The SpaceOAR is placed between the ultrasound probe and needles, thus it was hypothesized to decrease visualization of the needles due to the potential for various distorting effects seen in ultrasound such as reflection, refraction, and shadowing that occur at tissue interfaces. Consistent with vendor literature, there was no visual hindrance or distortion of the needles due to the gel and the gel was clearly visible on the ultrasound image (Figure 1). After analysis, this makes sense since the SpaceOAR gel had an average Hounsfield Unit (HU) value of 7 based on the average SpaceOAR HUs from the CT scans of patients previously treated at our institution, which is very close to water (HU = 0) and should therefore have a similar density and acoustic impedance resulting in minimal ultrasound distortion. Maintaining satisfactory image quality validates the feasibility of utilizing SpaceOAR prior to HDR as a rectal protector for patients with UC. It is interesting to note, however, that there is a large discrepancy in SpaceOAR volume between ultrasound (5.622 cc) and MRI (13.19 cc). Part of this discrepancy arises from the superior resolution and quality of the MRI. Discrepancies also arise from the displacement of anatomy due to the rectal ultrasound probe. The large SpaceOAR volume discrepancy between ultrasound and MRI has no impact on patient care; however, is important to consider.
The dosimetric benefit of increasing prostate and rectal separation is the primary objective of using the SpaceOAR gel during HDR prostate implantations. This can be seen in the craniocaudal direction on the sagittal image (Figure 2) and anteroposterior direction in the axial images (Figure 1 and Figure 3). The average distance between the closest needle and the rectal wall in the past ten HDR prostate procedures at our institution was 3 mm (median, 2.9 mm; max, 6.3 mm; min, 0.4 mm). Utilizing SpaceOAR, the distance between the closest needle and the rectal wall lacking SpaceOAR averaged 6 mm, and the distance between a needle within the region of the SpaceOAR and rectal wall was greater than 8 mm. In regions of no SpaceOAR, its contralateral presence increased the prostate-rectum spacing. This increased separation and shift in isodose lines is beneficial due to the large dose gradient obtained with an Ir-192 source (Figure 3). In a phase I study done at our institution to assess the safety, tolerability, and preliminary efficacy of HDR brachytherapy in combination with hypofractionated VMAT in intermediate-risk prostate cancer, the following median dosimetry was reported for 22 patient plans [40]: Prostate – V100% = 96.3%, V150% = 39.4%, V200% = 15.3%; Urethra – V118% = 1.39%, D2cc = 71.7%; Rectum – V75% = 1.3 cc. This case achieved: Prostate – V100% = 97.3%, V150% = 35%, V200% = 14.5%; Urethra – V118% = 0%; Rectum – D2cc = 51.6%, V75% = 0 cc (Figure 4).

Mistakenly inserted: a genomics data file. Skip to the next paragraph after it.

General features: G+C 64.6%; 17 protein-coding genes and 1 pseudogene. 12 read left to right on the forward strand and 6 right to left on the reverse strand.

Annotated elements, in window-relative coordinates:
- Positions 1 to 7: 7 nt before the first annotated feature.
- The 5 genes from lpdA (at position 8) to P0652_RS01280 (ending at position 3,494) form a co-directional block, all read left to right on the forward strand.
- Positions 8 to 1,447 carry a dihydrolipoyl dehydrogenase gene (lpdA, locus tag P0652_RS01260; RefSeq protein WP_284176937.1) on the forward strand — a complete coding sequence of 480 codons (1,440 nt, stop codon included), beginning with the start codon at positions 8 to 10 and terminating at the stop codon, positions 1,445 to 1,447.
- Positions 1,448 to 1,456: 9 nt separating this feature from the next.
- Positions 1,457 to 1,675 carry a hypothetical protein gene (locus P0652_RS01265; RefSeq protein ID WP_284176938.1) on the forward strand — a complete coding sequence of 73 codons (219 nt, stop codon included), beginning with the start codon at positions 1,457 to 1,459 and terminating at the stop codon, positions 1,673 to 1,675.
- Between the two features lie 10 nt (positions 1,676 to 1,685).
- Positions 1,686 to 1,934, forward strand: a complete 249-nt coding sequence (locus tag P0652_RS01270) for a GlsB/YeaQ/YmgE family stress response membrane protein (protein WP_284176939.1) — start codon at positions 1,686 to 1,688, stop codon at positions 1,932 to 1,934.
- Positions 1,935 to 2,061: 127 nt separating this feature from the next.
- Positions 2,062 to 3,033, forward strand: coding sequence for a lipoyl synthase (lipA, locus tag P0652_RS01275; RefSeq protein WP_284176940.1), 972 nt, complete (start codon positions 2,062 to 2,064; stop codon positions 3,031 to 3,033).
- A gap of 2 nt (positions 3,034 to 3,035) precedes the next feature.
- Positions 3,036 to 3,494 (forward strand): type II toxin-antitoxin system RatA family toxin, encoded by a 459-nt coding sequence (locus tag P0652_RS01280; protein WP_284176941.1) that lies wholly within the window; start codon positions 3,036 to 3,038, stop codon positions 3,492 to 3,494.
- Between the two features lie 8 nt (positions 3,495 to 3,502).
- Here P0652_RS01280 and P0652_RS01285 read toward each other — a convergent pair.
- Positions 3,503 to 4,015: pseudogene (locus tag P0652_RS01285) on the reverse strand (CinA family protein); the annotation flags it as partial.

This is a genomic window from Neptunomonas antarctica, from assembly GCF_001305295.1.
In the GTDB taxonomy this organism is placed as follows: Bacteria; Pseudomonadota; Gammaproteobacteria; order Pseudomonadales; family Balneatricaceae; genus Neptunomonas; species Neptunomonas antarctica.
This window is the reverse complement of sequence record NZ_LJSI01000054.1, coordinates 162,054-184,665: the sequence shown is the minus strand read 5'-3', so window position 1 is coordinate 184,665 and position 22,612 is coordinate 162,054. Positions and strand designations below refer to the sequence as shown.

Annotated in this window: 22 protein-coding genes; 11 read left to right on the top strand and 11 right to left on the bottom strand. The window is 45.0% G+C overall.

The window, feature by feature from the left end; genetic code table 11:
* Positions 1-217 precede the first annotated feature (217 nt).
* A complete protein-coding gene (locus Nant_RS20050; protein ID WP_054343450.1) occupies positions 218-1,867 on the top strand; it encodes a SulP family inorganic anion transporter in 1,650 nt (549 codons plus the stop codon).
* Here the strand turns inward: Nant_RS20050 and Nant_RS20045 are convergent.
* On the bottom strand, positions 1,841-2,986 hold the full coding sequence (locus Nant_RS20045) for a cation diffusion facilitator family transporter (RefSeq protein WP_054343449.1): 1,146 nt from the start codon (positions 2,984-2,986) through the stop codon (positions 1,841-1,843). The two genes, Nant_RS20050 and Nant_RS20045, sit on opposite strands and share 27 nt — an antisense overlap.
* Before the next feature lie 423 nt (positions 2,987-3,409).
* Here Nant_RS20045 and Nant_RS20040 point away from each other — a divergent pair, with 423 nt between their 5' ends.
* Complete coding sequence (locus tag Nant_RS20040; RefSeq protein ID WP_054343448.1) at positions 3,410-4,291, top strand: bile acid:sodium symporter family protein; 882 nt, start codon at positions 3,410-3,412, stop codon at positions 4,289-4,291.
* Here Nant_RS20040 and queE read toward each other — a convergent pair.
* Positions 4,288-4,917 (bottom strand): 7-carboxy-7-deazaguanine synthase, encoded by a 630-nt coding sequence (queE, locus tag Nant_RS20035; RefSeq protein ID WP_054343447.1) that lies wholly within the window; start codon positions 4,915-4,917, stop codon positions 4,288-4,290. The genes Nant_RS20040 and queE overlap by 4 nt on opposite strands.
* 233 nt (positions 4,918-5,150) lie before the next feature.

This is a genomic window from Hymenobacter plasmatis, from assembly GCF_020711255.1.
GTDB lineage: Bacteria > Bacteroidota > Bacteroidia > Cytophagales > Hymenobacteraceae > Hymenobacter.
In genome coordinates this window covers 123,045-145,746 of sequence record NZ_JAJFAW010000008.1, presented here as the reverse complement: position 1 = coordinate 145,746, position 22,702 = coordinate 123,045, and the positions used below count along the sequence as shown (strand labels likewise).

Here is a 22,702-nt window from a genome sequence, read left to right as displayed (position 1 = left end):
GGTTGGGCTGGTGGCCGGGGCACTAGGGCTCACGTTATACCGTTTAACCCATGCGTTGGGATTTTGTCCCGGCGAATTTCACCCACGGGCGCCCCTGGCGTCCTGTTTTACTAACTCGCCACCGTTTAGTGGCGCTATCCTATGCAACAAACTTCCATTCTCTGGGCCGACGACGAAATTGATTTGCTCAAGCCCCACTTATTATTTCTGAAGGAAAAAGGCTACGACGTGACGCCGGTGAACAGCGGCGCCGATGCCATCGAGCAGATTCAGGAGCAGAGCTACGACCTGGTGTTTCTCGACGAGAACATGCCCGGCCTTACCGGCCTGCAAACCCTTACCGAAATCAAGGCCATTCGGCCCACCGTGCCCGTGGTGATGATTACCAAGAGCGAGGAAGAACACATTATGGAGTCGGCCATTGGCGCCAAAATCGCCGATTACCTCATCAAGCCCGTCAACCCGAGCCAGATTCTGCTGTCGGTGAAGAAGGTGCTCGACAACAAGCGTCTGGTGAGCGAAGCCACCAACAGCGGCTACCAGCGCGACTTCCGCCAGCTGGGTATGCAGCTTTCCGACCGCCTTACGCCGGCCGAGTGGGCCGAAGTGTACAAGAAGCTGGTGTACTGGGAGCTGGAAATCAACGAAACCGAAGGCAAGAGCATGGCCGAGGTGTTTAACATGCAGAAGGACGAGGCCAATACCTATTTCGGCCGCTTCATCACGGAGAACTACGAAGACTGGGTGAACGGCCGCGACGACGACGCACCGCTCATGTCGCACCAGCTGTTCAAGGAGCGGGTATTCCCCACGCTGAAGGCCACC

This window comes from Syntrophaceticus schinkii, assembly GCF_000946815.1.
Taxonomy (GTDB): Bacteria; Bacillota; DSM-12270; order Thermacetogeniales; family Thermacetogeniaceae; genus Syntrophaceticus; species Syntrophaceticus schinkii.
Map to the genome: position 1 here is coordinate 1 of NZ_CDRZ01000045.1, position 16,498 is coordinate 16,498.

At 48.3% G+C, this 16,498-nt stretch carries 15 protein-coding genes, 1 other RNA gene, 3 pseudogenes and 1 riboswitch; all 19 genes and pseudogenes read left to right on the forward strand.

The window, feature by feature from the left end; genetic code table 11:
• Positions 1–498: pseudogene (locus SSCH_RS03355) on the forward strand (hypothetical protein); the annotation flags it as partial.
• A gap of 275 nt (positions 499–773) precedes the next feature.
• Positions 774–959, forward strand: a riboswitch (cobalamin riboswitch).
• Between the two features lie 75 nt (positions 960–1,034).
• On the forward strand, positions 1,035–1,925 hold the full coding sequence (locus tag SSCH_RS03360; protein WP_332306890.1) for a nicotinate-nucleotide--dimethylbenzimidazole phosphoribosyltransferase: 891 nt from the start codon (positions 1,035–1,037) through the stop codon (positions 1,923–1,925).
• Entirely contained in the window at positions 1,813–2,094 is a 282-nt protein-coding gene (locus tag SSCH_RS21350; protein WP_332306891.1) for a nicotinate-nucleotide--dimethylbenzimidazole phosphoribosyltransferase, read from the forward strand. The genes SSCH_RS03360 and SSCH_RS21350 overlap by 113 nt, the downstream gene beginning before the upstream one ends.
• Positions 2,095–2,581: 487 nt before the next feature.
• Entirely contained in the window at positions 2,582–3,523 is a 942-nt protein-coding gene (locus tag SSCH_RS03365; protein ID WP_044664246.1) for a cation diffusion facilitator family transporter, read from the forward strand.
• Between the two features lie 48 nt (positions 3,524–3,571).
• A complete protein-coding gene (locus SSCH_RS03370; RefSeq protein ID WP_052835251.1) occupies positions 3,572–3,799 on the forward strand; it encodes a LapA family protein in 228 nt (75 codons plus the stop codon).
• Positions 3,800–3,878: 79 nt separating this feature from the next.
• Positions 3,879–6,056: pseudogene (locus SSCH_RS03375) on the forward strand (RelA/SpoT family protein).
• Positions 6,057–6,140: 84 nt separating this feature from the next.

Using a more conservative / of 3 Gy for rectum, max equivalent dose at 2 Gy per fraction (EQD2) to 2 cc of rectum was 25.1 Gy, in accordance with GEC-ESTRO recommendations to include a D2cc to rectum less than 75 Gy by EQD2 [41,42]. SpaceOAR resulted in better dosimetry for all critical dosimetric indices as reported in our phase I trial [40]. QUANTEC guidelines suggest a conservative DVH constraint set for the rectum of V50Gy < 50%, V60Gy < 35%, V65Gy < 25%, V70Gy < 20%, and V75Gy < 15% [3]. As our D2cc rectum was 25.1 Gy after EQD2 conversion using an / of 3 for late effects, these dose constraints were easily met. This is likely attributed to an ideal implant in addition to increased prostate-rectum spacing, which allowed the optimizer to effectively utilize posterior catheters.
SpaceOAR did not impede standard procedure times, which is important as the patient is under general anesthesia and complication probabilities increase with increased duration of the procedure. The time from patient intubation to HDR initiation was 211 minutes, which is on par with our average HDR prostate procedure time of 203 minutes taken from eight previous procedures. However, there are many variables contributing to procedure time, which makes it difficult to assess and compare actual times on a case-by-case basis. Additional patient safety factors created by SpaceOAR are buffer space between needle placement and the rectum, which decreases the probability of rectal perforation. Mariados et al. [30] report no device-related adverse events or rectal perforations during the use of the spacer and discuss ease of use for applying the spacer with 98.7% placement success.


SpaceOAR successfully increased catheter-rectal wall spacing and decreased rectal dose due to improved planning capabilities, while decreasing the likelihood of rectal perforation. Although difficult to directly conclude given the lack of prospective randomized series, incorporating techniques to increase prostate-rectal wall separation may be of particular benefit to high-risk patients. This technique is prominent in EBRT and may be of interest in brachytherapy incorporating HDR hypofractionated treatment. This particular case report demonstrates one application of this concept in a patient with UC with favorable dosimetric outcome. The patient tolerated the SpaceOAR injection and HDR brachytherapy procedures well. At five months, one week, and one day follow-up, the patient reported no bowel issues following HDR brachytherapy.


Authors report no conflict of interest.